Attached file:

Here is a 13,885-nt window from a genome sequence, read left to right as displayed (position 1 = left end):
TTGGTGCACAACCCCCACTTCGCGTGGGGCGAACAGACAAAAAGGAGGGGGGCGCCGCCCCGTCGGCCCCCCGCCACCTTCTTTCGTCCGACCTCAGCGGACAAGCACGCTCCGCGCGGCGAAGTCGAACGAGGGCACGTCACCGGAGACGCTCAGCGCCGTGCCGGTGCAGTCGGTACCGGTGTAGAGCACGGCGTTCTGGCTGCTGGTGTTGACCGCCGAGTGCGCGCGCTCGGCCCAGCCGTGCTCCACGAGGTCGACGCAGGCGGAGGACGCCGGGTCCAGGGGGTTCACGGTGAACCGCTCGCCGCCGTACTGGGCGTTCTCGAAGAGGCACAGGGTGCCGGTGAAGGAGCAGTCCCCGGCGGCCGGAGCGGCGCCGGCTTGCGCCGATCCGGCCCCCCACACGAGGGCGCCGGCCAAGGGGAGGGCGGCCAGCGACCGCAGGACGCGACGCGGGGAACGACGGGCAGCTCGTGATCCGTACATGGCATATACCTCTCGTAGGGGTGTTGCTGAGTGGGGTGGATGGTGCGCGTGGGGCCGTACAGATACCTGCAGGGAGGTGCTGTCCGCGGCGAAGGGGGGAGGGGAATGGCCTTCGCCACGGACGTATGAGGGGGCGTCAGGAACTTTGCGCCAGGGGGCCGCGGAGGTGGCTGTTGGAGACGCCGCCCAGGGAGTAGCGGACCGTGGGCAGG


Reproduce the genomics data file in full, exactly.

Here is a 13,885-nt window from a genome sequence, read left to right as displayed (position 1 = left end):
TTGGTGCACAACCCCCACTTCGCGTGGGGCGAACAGACAAAAAGGAGGGGGGCGCCGCCCCGTCGGCCCCCCGCCACCTTCTTTCGTCCGACCTCAGCGGACAAGCACGCTCCGCGCGGCGAAGTCGAACGAGGGCACGTCACCGGAGACGCTCAGCGCCGTGCCGGTGCAGTCGGTACCGGTGTAGAGCACGGCGTTCTGGCTGCTGGTGTTGACCGCCGAGTGCGCGCGCTCGGCCCAGCCGTGCTCCACGAGGTCGACGCAGGCGGAGGACGCCGGGTCCAGGGGGTTCACGGTGAACCGCTCGCCGCCGTACTGGGCGTTCTCGAAGAGGCACAGGGTGCCGGTGAAGGAGCAGTCCCCGGCGGCCGGAGCGGCGCCGGCTTGCGCCGATCCGGCCCCCCACACGAGGGCGCCGGCCAAGGGGAGGGCGGCCAGCGACCGCAGGACGCGACGCGGGGAACGACGGGCAGCTCGTGATCCGTACATGGCATATACCTCTCGTAGGGGTGTTGCTGAGTGGGGTGGATGGTGCGCGTGGGGCCGTACAGATACCTGCAGGGAGGTGCTGTCCGCGGCGAAGGGGGGAGGGGAATGGCCTTCGCCACGGACGTATGAGGGGGCGTCAGGAACTTTGCGCCAGGGGGCCGCGGAGGTGGCTGTTGGAGACGCCGCCCAGGGAGTAGCGGACCGTGGGCAGG